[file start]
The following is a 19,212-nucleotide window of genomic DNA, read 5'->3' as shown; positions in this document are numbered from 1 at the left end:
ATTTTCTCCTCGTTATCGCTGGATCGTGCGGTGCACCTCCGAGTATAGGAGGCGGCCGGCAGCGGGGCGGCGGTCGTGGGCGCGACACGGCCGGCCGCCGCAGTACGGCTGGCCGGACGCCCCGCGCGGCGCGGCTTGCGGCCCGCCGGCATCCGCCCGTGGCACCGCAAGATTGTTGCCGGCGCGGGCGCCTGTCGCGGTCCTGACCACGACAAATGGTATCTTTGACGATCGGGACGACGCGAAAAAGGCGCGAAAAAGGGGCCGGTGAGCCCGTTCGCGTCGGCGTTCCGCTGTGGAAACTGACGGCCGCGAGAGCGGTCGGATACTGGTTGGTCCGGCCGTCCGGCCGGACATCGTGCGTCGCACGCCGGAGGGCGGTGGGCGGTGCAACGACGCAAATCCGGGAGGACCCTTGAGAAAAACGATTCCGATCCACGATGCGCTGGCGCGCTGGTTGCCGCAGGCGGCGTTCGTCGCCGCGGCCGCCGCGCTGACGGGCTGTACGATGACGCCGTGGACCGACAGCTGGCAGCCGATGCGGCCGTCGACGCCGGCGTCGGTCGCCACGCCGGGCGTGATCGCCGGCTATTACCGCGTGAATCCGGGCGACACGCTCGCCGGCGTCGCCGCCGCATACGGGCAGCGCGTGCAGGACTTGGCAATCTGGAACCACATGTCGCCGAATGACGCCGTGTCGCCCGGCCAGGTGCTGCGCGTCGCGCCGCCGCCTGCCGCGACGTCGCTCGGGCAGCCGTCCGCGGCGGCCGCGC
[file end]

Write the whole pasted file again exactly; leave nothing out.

The following is a 19,212-nucleotide window of genomic DNA, read 5'->3' as shown; positions in this document are numbered from 1 at the left end:
ATTTTCTCCTCGTTATCGCTGGATCGTGCGGTGCACCTCCGAGTATAGGAGGCGGCCGGCAGCGGGGCGGCGGTCGTGGGCGCGACACGGCCGGCCGCCGCAGTACGGCTGGCCGGACGCCCCGCGCGGCGCGGCTTGCGGCCCGCCGGCATCCGCCCGTGGCACCGCAAGATTGTTGCCGGCGCGGGCGCCTGTCGCGGTCCTGACCACGACAAATGGTATCTTTGACGATCGGGACGACGCGAAAAAGGCGCGAAAAAGGGGCCGGTGAGCCCGTTCGCGTCGGCGTTCCGCTGTGGAAACTGACGGCCGCGAGAGCGGTCGGATACTGGTTGGTCCGGCCGTCCGGCCGGACATCGTGCGTCGCACGCCGGAGGGCGGTGGGCGGTGCAACGACGCAAATCCGGGAGGACCCTTGAGAAAAACGATTCCGATCCACGATGCGCTGGCGCGCTGGTTGCCGCAGGCGGCGTTCGTCGCCGCGGCCGCCGCGCTGACGGGCTGTACGATGACGCCGTGGACCGACAGCTGGCAGCCGATGCGGCCGTCGACGCCGGCGTCGGTCGCCACGCCGGGCGTGATCGCCGGCTATTACCGCGTGAATCCGGGCGACACGCTCGCCGGCGTCGCCGCCGCATACGGGCAGCGCGTGCAGGACTTGGCAATCTGGAACCACATGTCGCCGAATGACGCCGTGTCGCCCGGCCAGGTGCTGCGCGTCGCGCCGCCGCCTGCCGCGACGTCGCTCGGGCAGCCGTCCGCGGCGGCCGCGC